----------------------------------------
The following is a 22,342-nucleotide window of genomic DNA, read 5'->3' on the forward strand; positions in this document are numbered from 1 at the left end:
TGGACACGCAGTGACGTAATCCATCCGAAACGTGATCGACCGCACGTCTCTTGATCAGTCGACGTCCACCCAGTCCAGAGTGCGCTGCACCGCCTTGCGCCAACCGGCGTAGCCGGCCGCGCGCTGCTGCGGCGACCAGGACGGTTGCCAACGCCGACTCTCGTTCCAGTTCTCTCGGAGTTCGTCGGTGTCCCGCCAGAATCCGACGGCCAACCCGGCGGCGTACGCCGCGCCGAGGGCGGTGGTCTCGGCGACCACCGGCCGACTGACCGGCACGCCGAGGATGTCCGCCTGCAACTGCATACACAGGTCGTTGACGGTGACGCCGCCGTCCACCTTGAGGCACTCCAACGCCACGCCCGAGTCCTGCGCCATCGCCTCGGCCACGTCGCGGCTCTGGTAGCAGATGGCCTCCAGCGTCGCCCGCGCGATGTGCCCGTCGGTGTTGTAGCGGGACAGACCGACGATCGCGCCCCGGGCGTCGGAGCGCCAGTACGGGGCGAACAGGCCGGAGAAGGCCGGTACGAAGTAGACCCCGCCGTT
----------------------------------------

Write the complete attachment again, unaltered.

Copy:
The following is a 22,342-nucleotide window of genomic DNA, read 5'->3' on the forward strand; positions in this document are numbered from 1 at the left end:
TGGACACGCAGTGACGTAATCCATCCGAAACGTGATCGACCGCACGTCTCTTGATCAGTCGACGTCCACCCAGTCCAGAGTGCGCTGCACCGCCTTGCGCCAACCGGCGTAGCCGGCCGCGCGCTGCTGCGGCGACCAGGACGGTTGCCAACGCCGACTCTCGTTCCAGTTCTCTCGGAGTTCGTCGGTGTCCCGCCAGAATCCGACGGCCAACCCGGCGGCGTACGCCGCGCCGAGGGCGGTGGTCTCGGCGACCACCGGCCGACTGACCGGCACGCCGAGGATGTCCGCCTGCAACTGCATACACAGGTCGTTGACGGTGACGCCGCCGTCCACCTTGAGGCACTCCAACGCCACGCCCGAGTCCTGCGCCATCGCCTCGGCCACGTCGCGGCTCTGGTAGCAGATGGCCTCCAGCGTCGCCCGCGCGATGTGCCCGTCGGTGTTGTAGCGGGACAGACCGACGATCGCGCCCCGGGCGTCGGAGCGCCAGTACGGGGCGAACAGGCCGGAGAAGGCCGGTACGAAGTAGACCCCGCCGTT